# Scientific

## The Mathematics of Doodling

Doodling has many mathematical aspects: patterns, shapes, numbers, and more. Not surprisingly, there is often some sophisticated and fun mathematics buried inside common doodles. I'll begin by doodling, and see where it takes us. It looks like play, but it reflects what mathematics is really about: finding patterns in nature, explaining them, and extending them. By the end, we'll have seen some important notions in geometry, topology, physics, and elsewhere; some fundamental ideas guiding the development of mathematics over the course of the last century; and ongoing work continuing today.

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## Memory Induced Animal Movement Patterns

This talk was one of the IGTC Student Presentations.

## Min Protein Patter Formation

This talk was one of the IGTC Student Presentations.

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## Multi Variable Operator Theory with Relations

TBA

## Sparse Optimization Algorithms and Applications

In many applications of optimization, an exact solution is less useful than a simple, well structured approximate solution. An example is found in compressed sensing, where we prefer a sparse signal (e.g. containing few frequencies) that matches the observations well to a more complex signal that matches the observations even more closely. The need for simple, approximate solutions has a profound effect on the way that optimization problems are formulated and solved. Regularization terms can be introduced into the formulation to induce the desired structure, but such terms are often non-smooth and thus may complicate the algorithms. On the other hand, an algorithm that is too slow for finding exact solutions may become competitive and even superior when we need only an approximate solution. In this talk we outline the range of applications of sparse optimization, then sketch some techniques for formulating and solving such problems, with a particular focus on applications such as compressed sensing and data analysis.

## Virtual Lung Project at UNC: What's Math Got To Do With It?

A group of scientists at the University of North Carolina, from theorists to clinicians, have coalesced over the past decade on an effort called the Virtual Lung Project. There is a parallel VLP at the Pacific Northwest Laboratory, focused on environmental health, but I will focus on our effort. We come from mathematics, chemistry, computer science, physics, lung biology, biophysics and medicine. The goal is to engineer lung health through combined experimental-theoretical-computational tools to measure, assess, and predict lung function and dysfunction. Now one might ask, with all due respect to Tina Turner: what's math got to do with it? My lecture is devoted to many responses, including some progress yet more open problems.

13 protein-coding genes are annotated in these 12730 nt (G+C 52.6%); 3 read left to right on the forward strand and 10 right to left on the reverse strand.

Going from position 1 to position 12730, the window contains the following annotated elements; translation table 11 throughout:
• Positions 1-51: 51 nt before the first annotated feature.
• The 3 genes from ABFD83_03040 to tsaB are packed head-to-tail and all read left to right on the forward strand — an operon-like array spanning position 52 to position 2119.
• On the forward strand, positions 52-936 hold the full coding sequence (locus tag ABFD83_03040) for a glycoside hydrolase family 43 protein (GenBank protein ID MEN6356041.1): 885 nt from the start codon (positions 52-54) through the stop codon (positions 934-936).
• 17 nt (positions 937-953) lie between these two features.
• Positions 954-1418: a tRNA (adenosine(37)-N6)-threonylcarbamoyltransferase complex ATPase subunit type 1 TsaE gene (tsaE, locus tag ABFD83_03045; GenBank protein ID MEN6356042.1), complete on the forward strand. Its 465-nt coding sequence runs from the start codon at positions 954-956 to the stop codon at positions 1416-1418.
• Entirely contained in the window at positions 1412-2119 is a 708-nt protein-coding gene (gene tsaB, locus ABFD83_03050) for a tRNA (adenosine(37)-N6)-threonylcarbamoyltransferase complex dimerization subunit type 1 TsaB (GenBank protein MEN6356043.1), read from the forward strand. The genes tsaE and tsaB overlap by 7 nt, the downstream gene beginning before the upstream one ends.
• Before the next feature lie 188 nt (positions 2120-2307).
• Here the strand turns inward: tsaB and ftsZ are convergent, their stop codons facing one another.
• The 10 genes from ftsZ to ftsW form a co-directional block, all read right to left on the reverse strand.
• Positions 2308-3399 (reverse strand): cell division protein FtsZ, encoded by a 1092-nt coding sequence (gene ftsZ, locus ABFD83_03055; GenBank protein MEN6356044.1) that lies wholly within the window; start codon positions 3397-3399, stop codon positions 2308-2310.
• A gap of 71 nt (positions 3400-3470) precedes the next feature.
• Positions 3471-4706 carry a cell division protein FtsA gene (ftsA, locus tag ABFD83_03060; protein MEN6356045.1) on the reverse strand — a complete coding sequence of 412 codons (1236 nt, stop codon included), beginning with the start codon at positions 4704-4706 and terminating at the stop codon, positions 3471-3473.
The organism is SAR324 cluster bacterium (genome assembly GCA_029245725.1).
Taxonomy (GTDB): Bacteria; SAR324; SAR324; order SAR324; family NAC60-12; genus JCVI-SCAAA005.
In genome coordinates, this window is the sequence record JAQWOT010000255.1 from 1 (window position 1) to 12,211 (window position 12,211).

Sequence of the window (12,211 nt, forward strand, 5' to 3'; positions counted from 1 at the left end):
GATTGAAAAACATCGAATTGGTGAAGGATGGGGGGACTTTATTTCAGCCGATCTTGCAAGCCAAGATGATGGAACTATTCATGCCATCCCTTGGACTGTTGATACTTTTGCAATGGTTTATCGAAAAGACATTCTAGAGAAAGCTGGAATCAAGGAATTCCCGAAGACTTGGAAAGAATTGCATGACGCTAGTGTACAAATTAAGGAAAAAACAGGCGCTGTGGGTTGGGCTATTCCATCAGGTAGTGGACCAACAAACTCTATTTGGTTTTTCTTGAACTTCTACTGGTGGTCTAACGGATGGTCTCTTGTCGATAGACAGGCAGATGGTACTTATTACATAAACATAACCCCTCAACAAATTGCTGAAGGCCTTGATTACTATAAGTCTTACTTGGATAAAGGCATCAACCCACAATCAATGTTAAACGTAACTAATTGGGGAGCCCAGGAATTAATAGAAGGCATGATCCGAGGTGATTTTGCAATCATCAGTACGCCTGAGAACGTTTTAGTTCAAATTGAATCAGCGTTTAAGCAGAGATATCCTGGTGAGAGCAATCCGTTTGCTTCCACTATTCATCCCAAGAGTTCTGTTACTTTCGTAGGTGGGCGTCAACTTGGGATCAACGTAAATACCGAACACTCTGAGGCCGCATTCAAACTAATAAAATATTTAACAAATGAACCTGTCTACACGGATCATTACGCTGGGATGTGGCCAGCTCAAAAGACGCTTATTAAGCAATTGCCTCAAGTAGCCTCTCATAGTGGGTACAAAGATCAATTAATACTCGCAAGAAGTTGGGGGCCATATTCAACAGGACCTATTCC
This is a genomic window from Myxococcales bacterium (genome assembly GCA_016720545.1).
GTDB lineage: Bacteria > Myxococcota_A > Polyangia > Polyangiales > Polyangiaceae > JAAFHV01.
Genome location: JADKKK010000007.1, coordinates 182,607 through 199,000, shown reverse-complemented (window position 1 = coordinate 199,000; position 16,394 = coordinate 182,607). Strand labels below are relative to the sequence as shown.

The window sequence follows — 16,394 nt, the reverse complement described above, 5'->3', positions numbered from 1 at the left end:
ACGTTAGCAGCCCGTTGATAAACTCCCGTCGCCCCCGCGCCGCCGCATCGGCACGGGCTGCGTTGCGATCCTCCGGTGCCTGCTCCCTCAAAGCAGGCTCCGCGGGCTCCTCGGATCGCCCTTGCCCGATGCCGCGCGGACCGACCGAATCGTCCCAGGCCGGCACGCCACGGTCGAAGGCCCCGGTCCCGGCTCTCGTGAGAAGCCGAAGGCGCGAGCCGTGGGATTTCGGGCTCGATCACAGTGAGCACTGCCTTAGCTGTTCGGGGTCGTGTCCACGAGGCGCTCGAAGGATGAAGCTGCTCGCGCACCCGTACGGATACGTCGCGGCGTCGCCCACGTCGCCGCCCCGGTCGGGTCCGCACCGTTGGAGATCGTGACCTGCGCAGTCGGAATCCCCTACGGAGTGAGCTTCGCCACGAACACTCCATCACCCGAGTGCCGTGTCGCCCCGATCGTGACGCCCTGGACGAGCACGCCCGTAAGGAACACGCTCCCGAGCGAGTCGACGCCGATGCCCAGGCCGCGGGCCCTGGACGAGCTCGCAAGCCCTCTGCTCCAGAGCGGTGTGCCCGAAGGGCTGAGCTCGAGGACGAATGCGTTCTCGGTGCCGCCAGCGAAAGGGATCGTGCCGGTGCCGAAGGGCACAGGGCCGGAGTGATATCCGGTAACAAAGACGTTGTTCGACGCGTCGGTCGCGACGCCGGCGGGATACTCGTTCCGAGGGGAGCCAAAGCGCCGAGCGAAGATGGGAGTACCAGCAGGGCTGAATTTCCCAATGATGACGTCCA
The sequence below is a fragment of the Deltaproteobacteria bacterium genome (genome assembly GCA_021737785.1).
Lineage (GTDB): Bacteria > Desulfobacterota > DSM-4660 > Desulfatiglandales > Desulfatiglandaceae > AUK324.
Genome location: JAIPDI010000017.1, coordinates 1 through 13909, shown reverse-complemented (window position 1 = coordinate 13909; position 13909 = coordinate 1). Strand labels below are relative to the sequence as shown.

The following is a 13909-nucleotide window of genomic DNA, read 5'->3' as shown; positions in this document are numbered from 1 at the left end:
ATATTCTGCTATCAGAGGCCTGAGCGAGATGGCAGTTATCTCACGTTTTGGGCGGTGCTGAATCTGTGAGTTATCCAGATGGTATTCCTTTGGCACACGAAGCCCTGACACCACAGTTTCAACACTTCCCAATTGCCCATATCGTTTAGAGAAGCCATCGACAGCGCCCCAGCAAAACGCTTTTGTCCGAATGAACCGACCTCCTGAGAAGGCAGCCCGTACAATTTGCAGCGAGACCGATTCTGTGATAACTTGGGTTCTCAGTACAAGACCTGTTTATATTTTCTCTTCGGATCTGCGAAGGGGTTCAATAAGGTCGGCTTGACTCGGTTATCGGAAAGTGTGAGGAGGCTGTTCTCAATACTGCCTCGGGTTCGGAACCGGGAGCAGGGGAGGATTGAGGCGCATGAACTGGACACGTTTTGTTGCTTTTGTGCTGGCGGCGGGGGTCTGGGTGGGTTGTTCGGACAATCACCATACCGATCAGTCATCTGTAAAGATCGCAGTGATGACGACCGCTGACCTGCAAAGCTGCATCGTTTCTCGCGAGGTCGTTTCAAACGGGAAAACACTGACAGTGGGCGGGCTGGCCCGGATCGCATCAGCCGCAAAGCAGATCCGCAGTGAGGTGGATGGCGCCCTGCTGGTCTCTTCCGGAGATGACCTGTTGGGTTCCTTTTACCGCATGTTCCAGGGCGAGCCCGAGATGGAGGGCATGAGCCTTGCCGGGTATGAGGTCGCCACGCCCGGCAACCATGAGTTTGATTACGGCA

## Approximating Functions in High Dimensions

This talk will discuss mathematical problems which are challenged by the fact they involve functions of a very large number of variables. Such problems arise naturally in learning theory, partial differential equations or numerical models depending on parametric or stochastic variables. They typically result in numerical difficulties due to the so-called ''curse of dimensionality''. We shall explain how these difficulties may be handled in various contexts, based on two important concepts: (i) variable reduction and (ii) sparse approximation.

## A Functional Integral Representation for Many Boson Systems

This is the 2007 CRM-Fields-PIMS prize lecture by Joel Feldman, with citation by David Brydges.

## Quantum Magic in Secret Communication

In this talk, we shall tell the tale of the origin of Quantum Cryptography from the birth of the first idea by Wiesner in 1970 to the invention of Quantum Key Distribution in 1983, to the first prototypes and ensuing commercial ventures, to exciting prospects for the future. No prior knowledge in quantum mechanics or cryptography will be expected.

## Introduction to Marsden & Symmetry

Alan Weinstein is a Professor of the Graduate School in the Department of Mathematics at the University of California, Berkeley. He was a colleague of Jerry Marsden throughout Jerry’s career at Berkeley, and their joint papers on “Reduction of symplectic manifolds with symmetry” and “The Hamiltonian structure of the Maxwell-Vlasov equations” were fundamental contributions to geometric mechanics.